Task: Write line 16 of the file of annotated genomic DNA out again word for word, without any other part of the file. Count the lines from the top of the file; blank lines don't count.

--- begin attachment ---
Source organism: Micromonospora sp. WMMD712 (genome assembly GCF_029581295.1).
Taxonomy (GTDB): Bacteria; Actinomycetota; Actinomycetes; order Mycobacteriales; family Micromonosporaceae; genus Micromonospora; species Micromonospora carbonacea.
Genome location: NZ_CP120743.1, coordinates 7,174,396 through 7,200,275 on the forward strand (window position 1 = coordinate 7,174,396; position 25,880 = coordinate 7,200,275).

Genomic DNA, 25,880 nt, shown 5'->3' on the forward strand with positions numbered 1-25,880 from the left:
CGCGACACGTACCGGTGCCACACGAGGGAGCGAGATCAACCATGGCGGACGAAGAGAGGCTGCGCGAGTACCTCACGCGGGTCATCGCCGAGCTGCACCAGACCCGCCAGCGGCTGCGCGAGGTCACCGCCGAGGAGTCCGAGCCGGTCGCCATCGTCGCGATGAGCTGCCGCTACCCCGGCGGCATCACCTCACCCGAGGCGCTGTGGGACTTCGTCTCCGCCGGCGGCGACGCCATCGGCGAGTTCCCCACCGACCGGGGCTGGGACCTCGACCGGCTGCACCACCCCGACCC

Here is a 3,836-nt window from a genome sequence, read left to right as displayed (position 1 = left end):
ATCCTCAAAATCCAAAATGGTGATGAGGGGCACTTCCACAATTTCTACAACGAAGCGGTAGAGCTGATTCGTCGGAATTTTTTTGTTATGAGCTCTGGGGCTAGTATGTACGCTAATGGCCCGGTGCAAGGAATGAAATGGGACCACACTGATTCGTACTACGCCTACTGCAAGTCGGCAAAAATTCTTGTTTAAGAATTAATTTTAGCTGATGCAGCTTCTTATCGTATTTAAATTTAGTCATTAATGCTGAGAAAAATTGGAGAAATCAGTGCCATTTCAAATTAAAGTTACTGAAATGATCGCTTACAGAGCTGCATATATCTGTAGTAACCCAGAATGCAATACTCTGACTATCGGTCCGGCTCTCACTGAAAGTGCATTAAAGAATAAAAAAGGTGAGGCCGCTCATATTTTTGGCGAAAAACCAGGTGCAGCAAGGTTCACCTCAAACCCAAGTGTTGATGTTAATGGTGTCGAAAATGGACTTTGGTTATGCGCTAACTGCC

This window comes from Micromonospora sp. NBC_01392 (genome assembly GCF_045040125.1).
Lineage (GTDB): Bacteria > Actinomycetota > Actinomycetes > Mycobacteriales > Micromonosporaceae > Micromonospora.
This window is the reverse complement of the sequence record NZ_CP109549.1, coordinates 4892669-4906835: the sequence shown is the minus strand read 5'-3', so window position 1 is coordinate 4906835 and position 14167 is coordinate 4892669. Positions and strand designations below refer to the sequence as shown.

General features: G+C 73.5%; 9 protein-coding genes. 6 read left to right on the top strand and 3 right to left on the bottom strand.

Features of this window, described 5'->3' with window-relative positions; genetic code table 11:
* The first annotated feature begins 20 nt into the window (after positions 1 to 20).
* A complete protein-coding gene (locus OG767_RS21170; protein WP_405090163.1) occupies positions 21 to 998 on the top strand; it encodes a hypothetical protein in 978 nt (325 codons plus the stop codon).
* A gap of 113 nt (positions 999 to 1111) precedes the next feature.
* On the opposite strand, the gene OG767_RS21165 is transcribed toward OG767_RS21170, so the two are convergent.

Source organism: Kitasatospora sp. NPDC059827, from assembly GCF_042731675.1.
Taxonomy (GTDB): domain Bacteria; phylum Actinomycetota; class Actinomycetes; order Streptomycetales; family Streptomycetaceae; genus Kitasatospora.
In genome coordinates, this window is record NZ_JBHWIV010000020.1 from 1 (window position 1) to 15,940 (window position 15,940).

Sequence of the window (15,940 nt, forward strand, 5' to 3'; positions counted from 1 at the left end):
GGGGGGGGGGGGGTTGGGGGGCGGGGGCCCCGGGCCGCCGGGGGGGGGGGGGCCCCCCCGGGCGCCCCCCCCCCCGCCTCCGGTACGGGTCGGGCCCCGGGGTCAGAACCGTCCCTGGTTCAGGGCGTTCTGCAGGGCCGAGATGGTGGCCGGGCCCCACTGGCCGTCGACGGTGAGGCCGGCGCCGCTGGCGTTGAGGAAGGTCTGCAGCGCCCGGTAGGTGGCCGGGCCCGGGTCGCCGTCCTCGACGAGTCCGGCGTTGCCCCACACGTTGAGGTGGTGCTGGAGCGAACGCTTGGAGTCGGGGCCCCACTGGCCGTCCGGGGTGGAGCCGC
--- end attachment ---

* On the opposite strand, the gene OG767_RS21165 is transcribed toward OG767_RS21170, so the two are convergent.